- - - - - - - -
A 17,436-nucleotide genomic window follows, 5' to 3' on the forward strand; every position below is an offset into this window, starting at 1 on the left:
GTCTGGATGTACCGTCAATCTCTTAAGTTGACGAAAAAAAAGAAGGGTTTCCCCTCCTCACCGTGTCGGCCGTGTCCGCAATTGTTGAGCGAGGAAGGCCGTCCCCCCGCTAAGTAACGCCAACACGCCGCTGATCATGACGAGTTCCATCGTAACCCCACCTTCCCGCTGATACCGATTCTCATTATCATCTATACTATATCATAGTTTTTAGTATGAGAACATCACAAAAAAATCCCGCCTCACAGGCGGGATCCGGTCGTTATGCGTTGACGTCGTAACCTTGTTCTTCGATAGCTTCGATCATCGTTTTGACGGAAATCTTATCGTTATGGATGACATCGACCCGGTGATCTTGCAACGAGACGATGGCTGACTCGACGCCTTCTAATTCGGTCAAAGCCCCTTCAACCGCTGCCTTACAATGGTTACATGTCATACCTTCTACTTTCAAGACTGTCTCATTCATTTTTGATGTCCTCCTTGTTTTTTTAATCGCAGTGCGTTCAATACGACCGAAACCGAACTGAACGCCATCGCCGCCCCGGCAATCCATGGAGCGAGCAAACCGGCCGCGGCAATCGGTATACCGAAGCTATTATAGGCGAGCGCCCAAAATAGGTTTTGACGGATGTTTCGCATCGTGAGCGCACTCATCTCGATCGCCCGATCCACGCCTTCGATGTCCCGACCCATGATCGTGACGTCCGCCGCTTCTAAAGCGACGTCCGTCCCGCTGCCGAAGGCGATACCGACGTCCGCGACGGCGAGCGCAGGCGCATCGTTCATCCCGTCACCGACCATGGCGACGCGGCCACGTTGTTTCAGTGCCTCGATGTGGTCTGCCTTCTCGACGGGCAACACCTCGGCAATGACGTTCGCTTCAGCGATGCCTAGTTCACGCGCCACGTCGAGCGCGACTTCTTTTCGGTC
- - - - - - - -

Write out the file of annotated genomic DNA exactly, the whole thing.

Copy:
A 17,436-nucleotide genomic window follows, 5' to 3' on the forward strand; every position below is an offset into this window, starting at 1 on the left:
GTCTGGATGTACCGTCAATCTCTTAAGTTGACGAAAAAAAAGAAGGGTTTCCCCTCCTCACCGTGTCGGCCGTGTCCGCAATTGTTGAGCGAGGAAGGCCGTCCCCCCGCTAAGTAACGCCAACACGCCGCTGATCATGACGAGTTCCATCGTAACCCCACCTTCCCGCTGATACCGATTCTCATTATCATCTATACTATATCATAGTTTTTAGTATGAGAACATCACAAAAAAATCCCGCCTCACAGGCGGGATCCGGTCGTTATGCGTTGACGTCGTAACCTTGTTCTTCGATAGCTTCGATCATCGTTTTGACGGAAATCTTATCGTTATGGATGACATCGACCCGGTGATCTTGCAACGAGACGATGGCTGACTCGACGCCTTCTAATTCGGTCAAAGCCCCTTCAACCGCTGCCTTACAATGGTTACATGTCATACCTTCTACTTTCAAGACTGTCTCATTCATTTTTGATGTCCTCCTTGTTTTTTTAATCGCAGTGCGTTCAATACGACCGAAACCGAACTGAACGCCATCGCCGCCCCGGCAATCCATGGAGCGAGCAAACCGGCCGCGGCAATCGGTATACCGAAGCTATTATAGGCGAGCGCCCAAAATAGGTTTTGACGGATGTTTCGCATCGTGAGCGCACTCATCTCGATCGCCCGATCCACGCCTTCGATGTCCCGACCCATGATCGTGACGTCCGCCGCTTCTAAAGCGACGTCCGTCCCGCTGCCGAAGGCGATACCGACGTCCGCGACGGCGAGCGCAGGCGCATCGTTCATCCCGTCACCGACCATGGCGACGCGGCCACGTTGTTTCAGTGCCTCGATGTGGTCTGCCTTCTCGACGGGCAACACCTCGGCAATGACGTTCGCTTCAGCGATGCCTAGTTCACGCGCCACGTCGAGCGCGACTTCTTTTCGGTC